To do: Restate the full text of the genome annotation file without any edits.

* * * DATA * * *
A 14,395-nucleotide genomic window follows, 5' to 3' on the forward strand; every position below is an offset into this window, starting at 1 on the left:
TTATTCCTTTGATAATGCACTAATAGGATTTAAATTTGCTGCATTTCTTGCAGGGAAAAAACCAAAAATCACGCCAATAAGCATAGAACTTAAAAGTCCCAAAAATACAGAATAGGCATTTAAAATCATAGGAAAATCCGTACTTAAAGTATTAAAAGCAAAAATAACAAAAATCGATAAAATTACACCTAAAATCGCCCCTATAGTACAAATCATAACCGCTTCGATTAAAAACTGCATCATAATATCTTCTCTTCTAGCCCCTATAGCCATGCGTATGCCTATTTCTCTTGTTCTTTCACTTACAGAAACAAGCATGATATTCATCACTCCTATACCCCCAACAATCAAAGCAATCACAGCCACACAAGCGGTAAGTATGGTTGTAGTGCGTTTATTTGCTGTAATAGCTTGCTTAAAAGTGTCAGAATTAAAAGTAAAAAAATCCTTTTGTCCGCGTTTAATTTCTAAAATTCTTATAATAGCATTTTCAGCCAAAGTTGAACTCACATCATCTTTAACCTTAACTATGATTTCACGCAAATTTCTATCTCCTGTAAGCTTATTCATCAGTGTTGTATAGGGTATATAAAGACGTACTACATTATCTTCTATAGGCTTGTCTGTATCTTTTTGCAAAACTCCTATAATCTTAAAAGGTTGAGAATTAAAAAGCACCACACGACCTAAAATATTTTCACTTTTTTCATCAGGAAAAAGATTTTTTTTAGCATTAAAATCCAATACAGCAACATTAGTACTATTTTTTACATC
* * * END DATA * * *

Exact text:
A 14,395-nucleotide genomic window follows, 5' to 3' on the forward strand; every position below is an offset into this window, starting at 1 on the left:
TTATTCCTTTGATAATGCACTAATAGGATTTAAATTTGCTGCATTTCTTGCAGGGAAAAAACCAAAAATCACGCCAATAAGCATAGAACTTAAAAGTCCCAAAAATACAGAATAGGCATTTAAAATCATAGGAAAATCCGTACTTAAAGTATTAAAAGCAAAAATAACAAAAATCGATAAAATTACACCTAAAATCGCCCCTATAGTACAAATCATAACCGCTTCGATTAAAAACTGCATCATAATATCTTCTCTTCTAGCCCCTATAGCCATGCGTATGCCTATTTCTCTTGTTCTTTCACTTACAGAAACAAGCATGATATTCATCACTCCTATACCCCCAACAATCAAAGCAATCACAGCCACACAAGCGGTAAGTATGGTTGTAGTGCGTTTATTTGCTGTAATAGCTTGCTTAAAAGTGTCAGAATTAAAAGTAAAAAAATCCTTTTGTCCGCGTTTAATTTCTAAAATTCTTATAATAGCATTTTCAGCCAAAGTTGAACTCACATCATCTTTAACCTTAACTATGATTTCACGCAAATTTCTATCTCCTGTAAGCTTATTCATCAGTGTTGTATAGGGTATATAAAGACGTACTACATTATCTTCTATAGGCTTGTCTGTATCTTTTTGCAAAACTCCTATAATCTTAAAAGGTTGAGAATTAAAAAGCACCACACGACCTAAAATATTTTCACTTTTTTCATCAGGAAAAAGATTTTTTTTAGCATTAAAATCCAATACAGCAACATTAGTACTATTTTTTACATC